A B C D E F G H I J L M N O P R S T U Y

Parties, Major Libertarians get a ballot line of their own.

In the winner-take-all world of local elections, losing by 230,140 votes wouldn’t often be a cause for celebration. But celebrate is exactly what Bruce Majors did on Nov. 6. His long-shot Libertarian Party quest to unseat D.C. Del. Eleanor Holmes Norton got nowhere as many votes as the 11-term incumbent, but it did attract more than double what he needed to gain the small-government movement “major party” status in D.C.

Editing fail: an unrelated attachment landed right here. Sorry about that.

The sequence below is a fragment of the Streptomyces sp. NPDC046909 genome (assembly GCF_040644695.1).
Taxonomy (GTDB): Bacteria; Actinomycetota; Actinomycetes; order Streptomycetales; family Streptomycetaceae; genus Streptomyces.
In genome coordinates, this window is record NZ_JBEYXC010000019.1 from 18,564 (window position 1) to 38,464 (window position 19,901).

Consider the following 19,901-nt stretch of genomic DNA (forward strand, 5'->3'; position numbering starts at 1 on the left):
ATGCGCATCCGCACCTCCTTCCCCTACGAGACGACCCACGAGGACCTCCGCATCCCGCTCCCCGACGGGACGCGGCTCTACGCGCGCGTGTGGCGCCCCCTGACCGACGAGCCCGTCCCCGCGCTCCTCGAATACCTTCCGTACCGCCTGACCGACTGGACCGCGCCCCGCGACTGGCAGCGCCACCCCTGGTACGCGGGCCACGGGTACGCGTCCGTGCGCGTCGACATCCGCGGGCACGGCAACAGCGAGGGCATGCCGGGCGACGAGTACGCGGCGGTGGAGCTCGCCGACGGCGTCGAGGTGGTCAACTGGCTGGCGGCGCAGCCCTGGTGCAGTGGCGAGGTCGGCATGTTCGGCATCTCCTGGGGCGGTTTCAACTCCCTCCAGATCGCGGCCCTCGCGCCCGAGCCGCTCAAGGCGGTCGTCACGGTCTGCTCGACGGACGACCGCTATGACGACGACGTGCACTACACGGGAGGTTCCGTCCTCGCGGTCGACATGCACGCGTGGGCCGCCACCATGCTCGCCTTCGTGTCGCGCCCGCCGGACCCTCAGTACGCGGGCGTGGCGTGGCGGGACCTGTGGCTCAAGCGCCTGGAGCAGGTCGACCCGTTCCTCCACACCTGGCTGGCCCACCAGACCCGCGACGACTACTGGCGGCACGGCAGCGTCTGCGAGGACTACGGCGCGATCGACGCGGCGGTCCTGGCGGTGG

So Libertarians will join Democrats, Republicans, and Statehood Greens as a political party entitled to hold primaries, effectively making it much easier for Libertarian candidates to appear on the ballot. (The District’s mélange of “minor” political parties includes the Communist Party, the Cocktail Party, and the Theocratic Party.) Majors, a 56-year-old real estate agent and author of an infamous D.C. travel guide for Tea Party members, tried valiantly to spread his message of limited government, low taxes, and lesser penalties for drug use. In a town of voters disenchanted with local Democrats and critical of the Republican brand, it proved to be a winning combination—at least if you define “winning” loosely enough.

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